PostgreSQL - NULL Values


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The PostgreSQL NULL is the term used to represent a missing value. A NULL value in a table is a value in a field that appears to be blank.

A field with a NULL value is a field with no value. It is very important to understand that a NULL value is different from a zero value or a field that contains spaces.

Syntax

The basic syntax of using NULL while creating a table is as follows −

CREATE TABLE COMPANY(
   ID INT PRIMARY KEY     NOT NULL,
   NAME           TEXT    NOT NULL,
   AGE            INT     NOT NULL,
   ADDRESS        CHAR(50),
   SALARY         REAL
);

Here, NOT NULL signifies that column should always accept an explicit value of the given data type. There are two columns where we did not use NOT NULL. Hence, this means these columns could be NULL.

A field with a NULL value is one that has been left blank during record creation.

Example

The NULL value can cause problems when selecting data, because when comparing an unknown value to any other value, the result is always unknown and not included in the final results. Consider the following table, COMPANY having the following records −

ID          NAME        AGE         ADDRESS     SALARY
----------  ----------  ----------  ----------  ----------
1           Paul        32          California  20000.0
2           Allen       25          Texas       15000.0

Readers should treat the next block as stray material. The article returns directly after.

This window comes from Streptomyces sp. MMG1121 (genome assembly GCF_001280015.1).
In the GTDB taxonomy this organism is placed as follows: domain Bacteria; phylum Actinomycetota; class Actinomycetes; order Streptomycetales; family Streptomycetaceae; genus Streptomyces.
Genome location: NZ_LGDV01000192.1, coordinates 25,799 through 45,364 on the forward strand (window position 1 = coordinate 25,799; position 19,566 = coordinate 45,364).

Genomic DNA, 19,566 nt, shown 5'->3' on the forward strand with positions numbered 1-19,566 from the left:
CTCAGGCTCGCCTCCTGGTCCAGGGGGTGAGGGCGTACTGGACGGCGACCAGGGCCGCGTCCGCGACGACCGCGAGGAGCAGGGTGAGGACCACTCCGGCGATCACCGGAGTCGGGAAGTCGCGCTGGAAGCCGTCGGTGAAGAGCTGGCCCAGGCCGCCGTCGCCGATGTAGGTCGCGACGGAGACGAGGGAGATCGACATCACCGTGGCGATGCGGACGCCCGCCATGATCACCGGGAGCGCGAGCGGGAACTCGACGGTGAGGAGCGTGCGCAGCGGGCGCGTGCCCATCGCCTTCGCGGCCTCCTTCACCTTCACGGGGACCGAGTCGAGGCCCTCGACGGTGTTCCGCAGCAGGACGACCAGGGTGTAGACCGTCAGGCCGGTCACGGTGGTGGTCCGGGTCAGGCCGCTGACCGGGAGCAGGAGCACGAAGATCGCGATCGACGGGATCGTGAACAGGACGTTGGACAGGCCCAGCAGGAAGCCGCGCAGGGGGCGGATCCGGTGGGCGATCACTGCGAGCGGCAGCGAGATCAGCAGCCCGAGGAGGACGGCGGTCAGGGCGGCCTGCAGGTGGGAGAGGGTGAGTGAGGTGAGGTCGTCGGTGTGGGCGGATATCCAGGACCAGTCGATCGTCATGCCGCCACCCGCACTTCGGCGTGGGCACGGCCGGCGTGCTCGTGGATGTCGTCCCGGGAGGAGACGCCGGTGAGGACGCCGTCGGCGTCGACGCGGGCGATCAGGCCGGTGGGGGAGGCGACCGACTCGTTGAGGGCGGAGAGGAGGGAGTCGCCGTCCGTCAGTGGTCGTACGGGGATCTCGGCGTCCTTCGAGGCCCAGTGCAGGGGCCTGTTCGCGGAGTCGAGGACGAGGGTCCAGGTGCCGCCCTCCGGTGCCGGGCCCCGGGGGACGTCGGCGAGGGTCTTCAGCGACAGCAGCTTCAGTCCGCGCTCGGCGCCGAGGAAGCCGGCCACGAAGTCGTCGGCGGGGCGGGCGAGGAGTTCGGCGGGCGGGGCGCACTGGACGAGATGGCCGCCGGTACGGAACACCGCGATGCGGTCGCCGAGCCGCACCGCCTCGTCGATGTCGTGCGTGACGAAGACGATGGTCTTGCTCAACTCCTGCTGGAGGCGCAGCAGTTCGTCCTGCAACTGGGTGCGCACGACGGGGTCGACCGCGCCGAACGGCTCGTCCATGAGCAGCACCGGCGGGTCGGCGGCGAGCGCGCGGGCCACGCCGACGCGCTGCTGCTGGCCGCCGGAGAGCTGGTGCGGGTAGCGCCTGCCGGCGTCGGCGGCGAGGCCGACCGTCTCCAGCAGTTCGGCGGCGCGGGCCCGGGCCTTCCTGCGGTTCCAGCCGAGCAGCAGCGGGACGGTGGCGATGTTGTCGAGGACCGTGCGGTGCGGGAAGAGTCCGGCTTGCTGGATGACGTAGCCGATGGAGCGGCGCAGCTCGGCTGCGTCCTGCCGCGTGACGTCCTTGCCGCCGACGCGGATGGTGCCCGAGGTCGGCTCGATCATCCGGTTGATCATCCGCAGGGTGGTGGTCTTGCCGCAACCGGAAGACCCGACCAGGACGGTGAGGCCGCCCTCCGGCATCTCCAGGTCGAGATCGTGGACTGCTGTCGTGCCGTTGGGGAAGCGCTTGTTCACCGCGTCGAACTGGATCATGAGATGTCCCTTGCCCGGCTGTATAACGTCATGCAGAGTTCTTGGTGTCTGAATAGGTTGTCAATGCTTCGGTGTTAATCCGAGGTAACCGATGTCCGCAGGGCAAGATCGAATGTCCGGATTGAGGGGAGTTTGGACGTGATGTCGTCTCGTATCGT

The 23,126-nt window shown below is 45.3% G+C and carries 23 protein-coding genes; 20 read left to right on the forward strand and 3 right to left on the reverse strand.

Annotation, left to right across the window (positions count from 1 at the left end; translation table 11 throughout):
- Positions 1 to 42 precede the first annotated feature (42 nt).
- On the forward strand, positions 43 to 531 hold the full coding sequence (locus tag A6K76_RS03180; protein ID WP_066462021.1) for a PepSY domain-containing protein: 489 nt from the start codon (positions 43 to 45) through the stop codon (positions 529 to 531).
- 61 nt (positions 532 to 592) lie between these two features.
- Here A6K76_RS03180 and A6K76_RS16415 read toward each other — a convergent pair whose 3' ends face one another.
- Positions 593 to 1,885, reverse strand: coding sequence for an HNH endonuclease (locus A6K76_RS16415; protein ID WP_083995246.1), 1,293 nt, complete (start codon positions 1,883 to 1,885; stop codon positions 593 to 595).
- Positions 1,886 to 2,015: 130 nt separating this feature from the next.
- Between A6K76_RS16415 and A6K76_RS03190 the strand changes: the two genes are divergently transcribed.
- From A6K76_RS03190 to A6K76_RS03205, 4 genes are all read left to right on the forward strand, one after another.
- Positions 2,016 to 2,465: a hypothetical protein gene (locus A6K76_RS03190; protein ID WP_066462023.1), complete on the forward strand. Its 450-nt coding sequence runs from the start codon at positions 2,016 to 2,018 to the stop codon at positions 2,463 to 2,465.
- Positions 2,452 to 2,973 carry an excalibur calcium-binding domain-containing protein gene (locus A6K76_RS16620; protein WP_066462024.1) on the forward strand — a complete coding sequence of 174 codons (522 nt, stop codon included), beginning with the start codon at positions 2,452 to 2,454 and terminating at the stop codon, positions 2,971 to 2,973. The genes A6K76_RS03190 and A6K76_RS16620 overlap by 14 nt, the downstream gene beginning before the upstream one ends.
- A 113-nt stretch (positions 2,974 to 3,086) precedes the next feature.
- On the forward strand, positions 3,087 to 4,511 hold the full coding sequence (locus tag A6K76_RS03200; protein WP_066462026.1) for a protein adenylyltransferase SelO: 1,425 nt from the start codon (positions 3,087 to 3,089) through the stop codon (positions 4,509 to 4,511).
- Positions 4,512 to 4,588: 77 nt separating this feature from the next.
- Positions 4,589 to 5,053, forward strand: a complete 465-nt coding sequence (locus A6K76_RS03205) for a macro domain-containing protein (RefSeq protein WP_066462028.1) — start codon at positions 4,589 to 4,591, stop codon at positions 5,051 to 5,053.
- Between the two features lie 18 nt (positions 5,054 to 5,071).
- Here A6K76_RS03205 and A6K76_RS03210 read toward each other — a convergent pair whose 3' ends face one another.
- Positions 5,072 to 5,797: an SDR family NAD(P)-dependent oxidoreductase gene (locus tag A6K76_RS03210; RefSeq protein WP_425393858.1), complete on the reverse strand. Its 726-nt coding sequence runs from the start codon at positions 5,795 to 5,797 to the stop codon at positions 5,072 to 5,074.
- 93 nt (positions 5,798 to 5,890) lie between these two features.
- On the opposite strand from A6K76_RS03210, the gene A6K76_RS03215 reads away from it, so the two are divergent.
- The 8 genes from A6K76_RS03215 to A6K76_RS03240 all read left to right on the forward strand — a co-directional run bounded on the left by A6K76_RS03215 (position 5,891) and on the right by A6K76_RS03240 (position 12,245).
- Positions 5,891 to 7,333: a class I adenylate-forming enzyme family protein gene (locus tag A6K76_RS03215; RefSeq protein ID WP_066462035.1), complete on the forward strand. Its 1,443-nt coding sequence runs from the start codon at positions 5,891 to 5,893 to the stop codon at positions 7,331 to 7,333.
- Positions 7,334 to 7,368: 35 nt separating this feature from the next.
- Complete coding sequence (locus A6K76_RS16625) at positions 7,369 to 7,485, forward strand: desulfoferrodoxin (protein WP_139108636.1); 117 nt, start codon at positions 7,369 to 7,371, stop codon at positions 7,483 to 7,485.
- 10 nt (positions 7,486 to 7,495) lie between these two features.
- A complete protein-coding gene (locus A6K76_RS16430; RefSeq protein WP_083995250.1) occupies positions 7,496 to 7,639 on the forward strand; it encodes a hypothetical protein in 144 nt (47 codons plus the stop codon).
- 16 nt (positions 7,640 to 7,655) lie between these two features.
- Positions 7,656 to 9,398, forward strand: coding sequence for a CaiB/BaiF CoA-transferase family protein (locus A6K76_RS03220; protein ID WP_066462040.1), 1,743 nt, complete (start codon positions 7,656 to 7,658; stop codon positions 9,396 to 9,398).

3           Teddy       23          Norway      20000.0
4           Mark        25          Rich-Mond   65000.0
5           David       27          Texas       85000.0
6           Kim         22          South-Hall  45000.0
7           James       24          Houston     10000.0

Let us use the UPDATE statement to set few nullable values as NULL as follows −

testdb=# UPDATE COMPANY SET ADDRESS = NULL, SALARY = NULL where ID IN(6,7);

Now, COMPANY table should have the following records −

 id | name  | age | address     | salary
----+-------+-----+-------------+--------
  1 | Paul  |  32 | California  |  20000
  2 | Allen |  25 | Texas       |  15000
  3 | Teddy |  23 | Norway      |  20000
  4 | Mark  |  25 | Rich-Mond   |  65000
  5 | David |  27 | Texas       |  85000
  6 | Kim   |  22 |             |
  7 | James |  24 |             |
(7 rows)

Next, let us see the usage of IS NOT NULL operator to list down all the records where SALARY is not NULL −

testdb=#  SELECT  ID, NAME, AGE, ADDRESS, SALARY
   FROM COMPANY
   WHERE SALARY IS NOT NULL;

The above given PostgreSQL statement will produce the following result −

 id | name  | age | address    | salary
----+-------+-----+------------+--------
  1 | Paul  |  32 | California |  20000
  2 | Allen |  25 | Texas      |  15000
  3 | Teddy |  23 | Norway     |  20000
  4 | Mark  |  25 | Rich-Mond  |  65000
  5 | David |  27 | Texas      |  85000
(5 rows)

The following is the usage of IS NULL operator which will list down all the records where SALARY is NULL −

testdb=#  SELECT  ID, NAME, AGE, ADDRESS, SALARY
        FROM COMPANY
        WHERE SALARY IS NULL;

The above given PostgreSQL statement will produce the following result −

 id | name  | age | address | salary
----+-------+-----+---------+--------
  6 | Kim   |  22 |         |
  7 | James |  24 |         |
(2 rows)


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